Solidarność: Ales Bialiatski has become a prisoner of conscience of the Polish government
Ales Bialiatski has become a prisoner of conscience of the Polish government, the founders of Poland’s Solidarność write. The appeal is signed by Zbigniew Bujak, Władysław Frasyniuk, Tadeusz Jedynak, Zbigniew Janas, Bogdan Lis i Lech Wałęsa
“Jerzy Giedroyc, together with Ludwik Mieroszewski, developed and left us, citizens of Poland, a great mission. The freedom of nations beyond our eastern border is the foundation and condition for the security of this part of Europe. Dictators and authoritarian regimes are a threat to that security. Thirty years ago the Solidarity Congress adopted its “Letter to the Peoples of Central and Eastern Europe”. We expressed in that way solidarity with our neighbours, with their struggle for freedom.
Today in our country dozens of foundations and societies, thousands of people are helping Belarusian democrats in their struggle for freedom. We are proud of that stand.
This achievement of Polish political thought is the ABC for any citizen of our country. It should be the task and duty of every State official at all levels, all departments to act in accordance with the historical legacy of our country and the historic message of Solidarity. Those unable to do this should not dare hold positions in our country’s administration, in its services.
Independence of the Prosecutor’s Office cannot mean independence from intelligence. In a country of uprisings and conspiracy, of democratic opposition and Solidarity, we cannot allow the ignorance of a State body to put people fighting for freedom in prison.
For us, the founding fathers of Solidarity, the existence and work of Ales Bialiacki has been a source of joy and pride. On the other hand, what the Polish Prosecutor’s Office has done humiliates us all. We feel degraded since in our view this is no normal “mishap” or one-off “slip up”.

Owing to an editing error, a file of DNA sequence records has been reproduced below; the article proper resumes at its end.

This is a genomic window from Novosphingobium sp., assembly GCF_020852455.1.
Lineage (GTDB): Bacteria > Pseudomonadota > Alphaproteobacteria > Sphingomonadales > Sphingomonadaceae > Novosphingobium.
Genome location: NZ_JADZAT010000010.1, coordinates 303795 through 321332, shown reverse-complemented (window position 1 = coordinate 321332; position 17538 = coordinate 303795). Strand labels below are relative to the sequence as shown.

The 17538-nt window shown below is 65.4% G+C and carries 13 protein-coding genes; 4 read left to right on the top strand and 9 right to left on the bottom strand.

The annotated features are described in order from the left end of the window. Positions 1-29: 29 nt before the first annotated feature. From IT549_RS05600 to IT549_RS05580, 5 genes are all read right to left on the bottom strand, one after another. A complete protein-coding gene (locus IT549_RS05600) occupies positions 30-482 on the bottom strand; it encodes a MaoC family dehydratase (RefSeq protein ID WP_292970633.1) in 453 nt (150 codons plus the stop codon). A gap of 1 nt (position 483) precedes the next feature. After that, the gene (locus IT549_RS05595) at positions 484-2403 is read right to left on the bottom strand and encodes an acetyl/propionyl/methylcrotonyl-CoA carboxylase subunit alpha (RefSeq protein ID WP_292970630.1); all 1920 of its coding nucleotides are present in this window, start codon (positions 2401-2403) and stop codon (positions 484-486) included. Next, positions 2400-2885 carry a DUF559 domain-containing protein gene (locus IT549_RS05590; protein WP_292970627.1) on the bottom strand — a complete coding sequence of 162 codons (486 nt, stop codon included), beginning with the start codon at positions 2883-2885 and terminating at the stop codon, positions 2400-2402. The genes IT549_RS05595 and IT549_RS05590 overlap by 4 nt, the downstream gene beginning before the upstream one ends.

The fate of arrested Belarusian Marina Tur, the case of Professor Marynovich, situation of the Ukrainian translator of Polish poetry removed to Germany, these are only examples, which indicate that we are dealing more with a pattern, than with chance.
We therefore trust that the constitutional authorities in Poland together with the departments and services subordinate to them will revise their current attitude to citizens of neighbouring countries, especially Belarus and Ukraine.
Poland can and must stand out in the world with its knowledge and experience in bringing help to those fighting for freedom. If we think through our mistakes during the period of transformation, we will be able to provide that knowledge and experience to help those who wish, after times of dictatorship, to establish democracy and a free market. This however requires returning and rethinking the atmosphere of those days in August 1980 and the hopes formed then, the culture of solidarity which meant that we lived together in spite of political and ideological differences.
Our aspirations then, the political support and help we received should today be an example and model for the Polish governing elite, administration and authorities.
The decision of the Polish Prosecutor’s Office which undertook to cooperate with Lukashenko’s dictatorship, destroys the image of Poland from August 1980.
Any decision of a civil servant is always made in the name of the State. The Polish State has put Ales Bialiacki to prison. We expect decisive action from the Prime Minister aimed at freeing the Belarusian opposition figure.
Ales Bialiacki has become a prisoner of conscience of the Polish government.
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